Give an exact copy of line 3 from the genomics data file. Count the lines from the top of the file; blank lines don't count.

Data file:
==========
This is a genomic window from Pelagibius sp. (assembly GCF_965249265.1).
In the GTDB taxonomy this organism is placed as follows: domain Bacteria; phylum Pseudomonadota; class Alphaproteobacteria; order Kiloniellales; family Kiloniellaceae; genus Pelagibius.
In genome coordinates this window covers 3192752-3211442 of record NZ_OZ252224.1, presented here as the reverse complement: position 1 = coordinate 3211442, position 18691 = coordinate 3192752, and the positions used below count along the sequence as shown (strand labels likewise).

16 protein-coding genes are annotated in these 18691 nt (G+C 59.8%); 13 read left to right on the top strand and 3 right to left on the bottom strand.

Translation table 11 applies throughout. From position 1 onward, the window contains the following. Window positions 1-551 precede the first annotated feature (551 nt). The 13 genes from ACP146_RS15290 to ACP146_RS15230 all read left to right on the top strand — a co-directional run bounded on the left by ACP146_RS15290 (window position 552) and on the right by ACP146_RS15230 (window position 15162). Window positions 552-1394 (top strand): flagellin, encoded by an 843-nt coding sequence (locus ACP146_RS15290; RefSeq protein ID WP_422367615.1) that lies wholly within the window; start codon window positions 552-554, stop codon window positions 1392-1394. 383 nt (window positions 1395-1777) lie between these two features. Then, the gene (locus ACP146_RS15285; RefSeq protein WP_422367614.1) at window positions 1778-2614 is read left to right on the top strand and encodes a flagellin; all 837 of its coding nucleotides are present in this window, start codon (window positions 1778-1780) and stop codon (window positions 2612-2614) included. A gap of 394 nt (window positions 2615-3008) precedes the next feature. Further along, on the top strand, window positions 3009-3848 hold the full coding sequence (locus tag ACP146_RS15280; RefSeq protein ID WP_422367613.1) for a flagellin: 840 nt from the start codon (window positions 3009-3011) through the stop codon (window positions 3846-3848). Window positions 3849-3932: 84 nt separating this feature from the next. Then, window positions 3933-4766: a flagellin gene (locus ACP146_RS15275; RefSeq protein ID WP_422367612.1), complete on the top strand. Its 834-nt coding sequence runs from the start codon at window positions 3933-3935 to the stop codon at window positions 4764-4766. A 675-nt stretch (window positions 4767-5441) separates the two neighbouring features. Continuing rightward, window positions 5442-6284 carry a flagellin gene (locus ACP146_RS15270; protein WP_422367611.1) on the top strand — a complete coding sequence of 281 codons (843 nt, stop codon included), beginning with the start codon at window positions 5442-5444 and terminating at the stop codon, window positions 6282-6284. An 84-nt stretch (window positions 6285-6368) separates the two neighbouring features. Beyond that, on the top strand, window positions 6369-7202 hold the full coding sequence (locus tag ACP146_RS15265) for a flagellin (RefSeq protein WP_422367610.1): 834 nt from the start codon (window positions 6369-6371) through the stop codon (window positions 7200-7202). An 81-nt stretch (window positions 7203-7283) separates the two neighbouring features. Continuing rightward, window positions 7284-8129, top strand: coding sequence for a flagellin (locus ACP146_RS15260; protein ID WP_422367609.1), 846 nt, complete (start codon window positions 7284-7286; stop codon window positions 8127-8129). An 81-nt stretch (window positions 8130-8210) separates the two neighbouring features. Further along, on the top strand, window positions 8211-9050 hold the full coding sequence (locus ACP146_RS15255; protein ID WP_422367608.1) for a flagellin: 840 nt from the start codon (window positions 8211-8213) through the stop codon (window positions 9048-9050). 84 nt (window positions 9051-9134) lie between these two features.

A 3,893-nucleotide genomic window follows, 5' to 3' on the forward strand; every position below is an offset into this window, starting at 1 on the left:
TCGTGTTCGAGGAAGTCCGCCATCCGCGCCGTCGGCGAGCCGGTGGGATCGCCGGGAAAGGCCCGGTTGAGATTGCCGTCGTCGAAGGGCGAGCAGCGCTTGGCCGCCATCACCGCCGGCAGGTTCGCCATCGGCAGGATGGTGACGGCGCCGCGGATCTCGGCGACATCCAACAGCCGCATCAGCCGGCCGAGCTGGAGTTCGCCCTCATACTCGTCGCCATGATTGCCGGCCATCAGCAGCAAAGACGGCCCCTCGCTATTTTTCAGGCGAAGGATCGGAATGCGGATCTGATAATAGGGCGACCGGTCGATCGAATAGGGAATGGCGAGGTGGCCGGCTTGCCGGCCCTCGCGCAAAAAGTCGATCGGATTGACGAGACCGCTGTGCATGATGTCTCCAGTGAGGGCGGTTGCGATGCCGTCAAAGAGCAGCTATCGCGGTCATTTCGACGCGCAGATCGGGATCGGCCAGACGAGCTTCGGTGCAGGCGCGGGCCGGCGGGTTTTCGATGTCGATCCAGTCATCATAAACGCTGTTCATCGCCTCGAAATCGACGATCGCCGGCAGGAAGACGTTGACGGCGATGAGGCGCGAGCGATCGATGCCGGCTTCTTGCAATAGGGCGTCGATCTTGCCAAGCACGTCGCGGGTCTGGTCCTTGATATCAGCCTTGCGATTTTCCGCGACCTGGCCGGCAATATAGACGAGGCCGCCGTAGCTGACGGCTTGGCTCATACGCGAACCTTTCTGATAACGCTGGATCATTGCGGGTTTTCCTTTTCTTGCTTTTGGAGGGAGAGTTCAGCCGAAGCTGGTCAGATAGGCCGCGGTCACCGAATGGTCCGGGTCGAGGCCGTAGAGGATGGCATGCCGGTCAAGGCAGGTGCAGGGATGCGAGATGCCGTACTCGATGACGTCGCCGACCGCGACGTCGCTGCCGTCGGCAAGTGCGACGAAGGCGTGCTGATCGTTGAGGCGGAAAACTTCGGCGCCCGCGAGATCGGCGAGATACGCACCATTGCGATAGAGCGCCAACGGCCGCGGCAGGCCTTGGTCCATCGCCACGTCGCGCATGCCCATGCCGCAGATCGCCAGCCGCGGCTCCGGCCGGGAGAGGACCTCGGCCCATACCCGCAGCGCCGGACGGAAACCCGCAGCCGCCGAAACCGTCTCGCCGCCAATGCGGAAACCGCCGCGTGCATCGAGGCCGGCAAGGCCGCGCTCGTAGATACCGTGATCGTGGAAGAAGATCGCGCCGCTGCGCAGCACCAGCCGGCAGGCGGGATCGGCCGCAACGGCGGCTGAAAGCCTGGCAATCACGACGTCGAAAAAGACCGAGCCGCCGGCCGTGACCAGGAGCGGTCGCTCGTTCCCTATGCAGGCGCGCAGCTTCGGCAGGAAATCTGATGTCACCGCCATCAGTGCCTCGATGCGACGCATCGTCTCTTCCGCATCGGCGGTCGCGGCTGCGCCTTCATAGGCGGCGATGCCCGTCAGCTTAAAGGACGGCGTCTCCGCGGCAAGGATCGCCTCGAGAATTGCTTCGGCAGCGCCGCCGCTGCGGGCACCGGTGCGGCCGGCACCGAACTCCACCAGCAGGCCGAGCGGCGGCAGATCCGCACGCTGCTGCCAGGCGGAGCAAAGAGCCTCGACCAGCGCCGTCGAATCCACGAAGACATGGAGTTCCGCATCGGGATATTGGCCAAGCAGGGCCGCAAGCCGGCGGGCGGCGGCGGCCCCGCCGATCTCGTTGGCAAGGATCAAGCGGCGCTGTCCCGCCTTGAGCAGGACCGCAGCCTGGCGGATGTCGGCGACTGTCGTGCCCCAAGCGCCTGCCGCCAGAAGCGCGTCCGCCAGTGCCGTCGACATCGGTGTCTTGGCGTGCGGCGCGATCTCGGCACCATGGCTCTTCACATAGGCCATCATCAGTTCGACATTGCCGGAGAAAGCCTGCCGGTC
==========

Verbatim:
In genome coordinates this window covers 3192752-3211442 of record NZ_OZ252224.1, presented here as the reverse complement: position 1 = coordinate 3211442, position 18691 = coordinate 3192752, and the positions used below count along the sequence as shown (strand labels likewise).